I am inclined to reject this part of Tiffany's argument, but I'll save my objections for another post. For now, let me note several points that seem correct. First of all, it is right to say that when we are engaging in reason talk our point is to arrive at a particular sort of explanation of the behavior of agents. I also agree that this talk would be empty if it did not connect to the actual motivations of real agents. And, lastly, I am in agreement that considerations which are wholly alienated from an agent's most strongly held convictions cannot ground reasons for him. The upshot of all this is that I agree with Tiffany that the intuitions he appeals to ought to be incorporated in our theory of reasons.
v. [In sense 1, may be diminutive of ding, other senses are mixed up with dindle and tingle] 1. To ring as a bell, or glass; to tinkle, jingle. 2. To ring or tingle, as the ears with sound. 3. To tingle (with cold, a blow, etc.). 4. To vibrate with sound.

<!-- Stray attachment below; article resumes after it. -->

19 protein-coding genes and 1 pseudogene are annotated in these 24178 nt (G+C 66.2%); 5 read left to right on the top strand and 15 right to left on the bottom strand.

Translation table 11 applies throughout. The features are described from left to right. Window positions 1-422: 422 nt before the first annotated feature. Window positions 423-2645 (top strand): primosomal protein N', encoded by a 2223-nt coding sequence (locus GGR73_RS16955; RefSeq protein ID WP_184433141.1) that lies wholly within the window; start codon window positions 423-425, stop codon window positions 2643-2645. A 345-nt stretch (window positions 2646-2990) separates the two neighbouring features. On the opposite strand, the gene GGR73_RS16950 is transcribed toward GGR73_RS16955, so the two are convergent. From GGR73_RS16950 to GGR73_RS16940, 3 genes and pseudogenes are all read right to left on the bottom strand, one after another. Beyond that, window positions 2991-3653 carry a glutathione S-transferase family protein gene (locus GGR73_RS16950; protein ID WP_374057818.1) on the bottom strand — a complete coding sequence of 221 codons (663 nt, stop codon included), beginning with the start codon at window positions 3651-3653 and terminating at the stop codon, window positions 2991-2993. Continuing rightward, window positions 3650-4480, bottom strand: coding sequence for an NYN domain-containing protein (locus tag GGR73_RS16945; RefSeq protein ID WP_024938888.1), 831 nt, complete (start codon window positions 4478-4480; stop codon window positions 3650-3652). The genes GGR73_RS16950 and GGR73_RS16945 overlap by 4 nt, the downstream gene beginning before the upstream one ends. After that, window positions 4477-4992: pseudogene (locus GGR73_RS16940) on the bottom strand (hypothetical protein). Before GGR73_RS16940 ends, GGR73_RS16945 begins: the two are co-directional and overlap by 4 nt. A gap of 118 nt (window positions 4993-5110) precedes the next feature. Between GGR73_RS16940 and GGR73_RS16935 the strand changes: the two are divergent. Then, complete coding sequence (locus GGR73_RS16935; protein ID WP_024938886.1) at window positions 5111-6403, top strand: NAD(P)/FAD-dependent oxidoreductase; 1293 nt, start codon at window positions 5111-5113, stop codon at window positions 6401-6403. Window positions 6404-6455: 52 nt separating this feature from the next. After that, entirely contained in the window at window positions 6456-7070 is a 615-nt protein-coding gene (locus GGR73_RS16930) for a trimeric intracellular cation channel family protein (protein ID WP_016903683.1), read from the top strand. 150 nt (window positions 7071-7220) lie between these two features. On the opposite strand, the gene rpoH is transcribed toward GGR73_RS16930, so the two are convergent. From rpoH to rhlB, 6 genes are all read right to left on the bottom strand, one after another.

Saturday, April 02, 2005
Internalism v. Externalism
An internalist theory is a theory according to which the knowledge (or the truth or the acceptance) of a moral judgment implies the existence of a motive (not necessarily overriding) for acting on that judgment. If I judge that some action is right, it is implied that I have, and acknowledge, some motive or reason for performing that action. It is part of the sense of the judgment that a motive is present: if someone agrees that an action is right, but cannot see any motive or reason for doing it, we must suppose, according to these views, that she does not quite know what she means when she agrees that the action is right. On an externalist theory, by contrast, such a conjunction of moral comprehension and total unmotivatedness is perfectly possible: knowledge is one thing and motivation is another. [Journal of Philosophy 83: 8-9]
Friday, April 01, 2005
adj. 1. Having made no legal will. 2. Not disposed of by a legal will.
n. One who dies without a legal will.